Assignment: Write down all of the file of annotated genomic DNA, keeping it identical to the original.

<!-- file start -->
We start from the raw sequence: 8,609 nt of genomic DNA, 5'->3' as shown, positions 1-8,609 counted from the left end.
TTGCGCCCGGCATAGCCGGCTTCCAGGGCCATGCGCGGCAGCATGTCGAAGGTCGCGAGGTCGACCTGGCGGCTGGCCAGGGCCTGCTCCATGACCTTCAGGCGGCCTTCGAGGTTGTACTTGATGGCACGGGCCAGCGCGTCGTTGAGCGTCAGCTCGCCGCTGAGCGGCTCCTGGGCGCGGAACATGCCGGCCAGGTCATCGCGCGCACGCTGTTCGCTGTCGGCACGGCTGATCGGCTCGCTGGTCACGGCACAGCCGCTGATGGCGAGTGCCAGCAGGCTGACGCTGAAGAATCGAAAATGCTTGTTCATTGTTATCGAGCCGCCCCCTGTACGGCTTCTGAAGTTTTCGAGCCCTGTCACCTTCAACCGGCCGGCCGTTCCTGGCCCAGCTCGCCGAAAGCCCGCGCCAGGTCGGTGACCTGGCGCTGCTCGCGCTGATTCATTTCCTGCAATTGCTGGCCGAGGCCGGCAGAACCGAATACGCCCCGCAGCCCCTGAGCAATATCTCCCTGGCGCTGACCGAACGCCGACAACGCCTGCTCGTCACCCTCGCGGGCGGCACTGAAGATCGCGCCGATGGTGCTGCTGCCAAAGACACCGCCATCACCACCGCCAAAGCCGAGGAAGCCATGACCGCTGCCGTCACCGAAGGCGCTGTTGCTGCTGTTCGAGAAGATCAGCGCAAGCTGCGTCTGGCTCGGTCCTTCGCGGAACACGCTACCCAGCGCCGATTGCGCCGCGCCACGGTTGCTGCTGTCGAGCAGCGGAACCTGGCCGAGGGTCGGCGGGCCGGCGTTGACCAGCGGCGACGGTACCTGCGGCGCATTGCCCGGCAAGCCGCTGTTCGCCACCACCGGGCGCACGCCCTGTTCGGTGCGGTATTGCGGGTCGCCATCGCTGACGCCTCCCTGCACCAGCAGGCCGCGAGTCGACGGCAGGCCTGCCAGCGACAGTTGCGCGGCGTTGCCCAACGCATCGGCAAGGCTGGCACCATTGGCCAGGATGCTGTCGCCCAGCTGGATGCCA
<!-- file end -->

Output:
We start from the raw sequence: 8,609 nt of genomic DNA, 5'->3' as shown, positions 1-8,609 counted from the left end.
TTGCGCCCGGCATAGCCGGCTTCCAGGGCCATGCGCGGCAGCATGTCGAAGGTCGCGAGGTCGACCTGGCGGCTGGCCAGGGCCTGCTCCATGACCTTCAGGCGGCCTTCGAGGTTGTACTTGATGGCACGGGCCAGCGCGTCGTTGAGCGTCAGCTCGCCGCTGAGCGGCTCCTGGGCGCGGAACATGCCGGCCAGGTCATCGCGCGCACGCTGTTCGCTGTCGGCACGGCTGATCGGCTCGCTGGTCACGGCACAGCCGCTGATGGCGAGTGCCAGCAGGCTGACGCTGAAGAATCGAAAATGCTTGTTCATTGTTATCGAGCCGCCCCCTGTACGGCTTCTGAAGTTTTCGAGCCCTGTCACCTTCAACCGGCCGGCCGTTCCTGGCCCAGCTCGCCGAAAGCCCGCGCCAGGTCGGTGACCTGGCGCTGCTCGCGCTGATTCATTTCCTGCAATTGCTGGCCGAGGCCGGCAGAACCGAATACGCCCCGCAGCCCCTGAGCAATATCTCCCTGGCGCTGACCGAACGCCGACAACGCCTGCTCGTCACCCTCGCGGGCGGCACTGAAGATCGCGCCGATGGTGCTGCTGCCAAAGACACCGCCATCACCACCGCCAAAGCCGAGGAAGCCATGACCGCTGCCGTCACCGAAGGCGCTGTTGCTGCTGTTCGAGAAGATCAGCGCAAGCTGCGTCTGGCTCGGTCCTTCGCGGAACACGCTACCCAGCGCCGATTGCGCCGCGCCACGGTTGCTGCTGTCGAGCAGCGGAACCTGGCCGAGGGTCGGCGGGCCGGCGTTGACCAGCGGCGACGGTACCTGCGGCGCATTGCCCGGCAAGCCGCTGTTCGCCACCACCGGGCGCACGCCCTGTTCGGTGCGGTATTGCGGGTCGCCATCGCTGACGCCTCCCTGCACCAGCAGGCCGCGAGTCGACGGCAGGCCTGCCAGCGACAGTTGCGCGGCGTTGCCCAACGCATCGGCAAGGCTGGCACCATTGGCCAGGATGCTGTCGCCCAGCTGGATGCCA